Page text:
Databricks Cranks Delta Lake Performance, Nabs Redash for SQL Viz
Today at its Spark + AI Summit, Databricks unveiled Delta Engine, a new layer in its Delta Lake cloud offering that uses several techniques to significantly accelerate the performance of SQL queries. The company also announced the acquisition of Redash, which develops a visualization tool that will be integrated with Databricks’ Lakehouse.
Delta Engine is a new layer that sits atop Delta Lake, the structured transactional data storage layer that Databricks launched three years ago to address a variety of data ingestion and quality issues that customers were facing with the emergence of data lakes running atop cloud object stores, such as Amazon S3.
While object stores provided great scalability and reliability for storing structured and unstructured data, they failed to deliver the type of performance that companies had grown to expect from data warehouses. So Databricks developed Delta Lake to sit atop cloud object stores, and provided a series of techniques and processes (including ACID transactions to order data; use of Spark to handle growing metadata; indexing; and data schema validation) to go from “bronze” level data quality in data lakes to “gold” level data tables in support of downstream data warehousing and machine learning workloads.
“But from a performance perspective, indexing alone isn’t enough,” Databricks CEO Ali Ghodsi said today during his keynote address at Spark + AI Summit. “For many analytics workloads that involve small queries that need to be executed very fast, you need more. You want a high-performance query engine that can deliver the performance required for traditional analytic workloads. I’m pleased to announce that at Databricks, we’ve been working on a solution that we call Delta Engine.”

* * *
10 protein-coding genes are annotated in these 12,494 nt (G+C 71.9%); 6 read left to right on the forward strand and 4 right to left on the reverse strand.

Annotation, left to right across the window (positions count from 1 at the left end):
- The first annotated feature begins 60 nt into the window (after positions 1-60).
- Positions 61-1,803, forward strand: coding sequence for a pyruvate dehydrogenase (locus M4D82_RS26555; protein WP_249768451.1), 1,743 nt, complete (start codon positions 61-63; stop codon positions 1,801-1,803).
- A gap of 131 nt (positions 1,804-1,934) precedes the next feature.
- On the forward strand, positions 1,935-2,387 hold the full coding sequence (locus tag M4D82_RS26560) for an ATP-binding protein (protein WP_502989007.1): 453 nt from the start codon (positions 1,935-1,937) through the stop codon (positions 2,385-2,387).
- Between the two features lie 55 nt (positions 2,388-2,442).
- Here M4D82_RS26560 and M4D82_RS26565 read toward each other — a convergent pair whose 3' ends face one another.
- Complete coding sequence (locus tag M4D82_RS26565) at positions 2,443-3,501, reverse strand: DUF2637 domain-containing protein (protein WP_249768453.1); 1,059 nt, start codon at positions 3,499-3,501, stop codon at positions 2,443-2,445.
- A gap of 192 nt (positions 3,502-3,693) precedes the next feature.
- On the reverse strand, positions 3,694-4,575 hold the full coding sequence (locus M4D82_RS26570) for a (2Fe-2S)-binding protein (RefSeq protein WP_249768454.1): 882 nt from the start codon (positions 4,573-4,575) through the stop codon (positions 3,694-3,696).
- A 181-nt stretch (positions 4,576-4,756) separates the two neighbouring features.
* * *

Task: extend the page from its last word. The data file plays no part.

Delta Engine is a new query engine that’s based on the recently released Apache Spark 3.0 framework, which itself features a range of enhancements for SQL processing. The software is compatible with the Spark SQL API, the Spark Dataframe APIs, and the Spark Koalas APIs.
According to Databricks Chief Architect Reynold Xin, Delta Engine boosts performance I three main ways: through an improved query optimizer; through a vectorized execution engine written from scratch in C++; and through a caching layer that sits between execution engine layer and cloud object store for faster I/O throughput.
Delta Engines’ new query optimizer builds on Spark’s existing cost-based optimizer as well as its adaptive query execution optimizer with more advanced statistics, Xin says. “This technique can acutely deliver up to 18x performance increase for star-schema workloads,” he says.
Its new caching layer, meanwhile, automatically chooses which input data to cache for the user. “And it’s not just a dumb bytes cache that caches the raw data,” Xin says. “It transcodes data into a more secure, efficient format that’s faster to decode query processing layer. With this we can fully leverage the throughput of the local NVMe SSDs….This delivers up to 5x scan performance increase for virtually all workloads.”
Xin spent a bit of time in his keynote address today to dig into the design considerations behind the execution engine itself. The Databricks co-founder lamented that, while storage and network capabilities have increased by around 100x since 2010, the CPU layer has languished with virtually no change. X86 processors are still running at about 3Ghz, he said.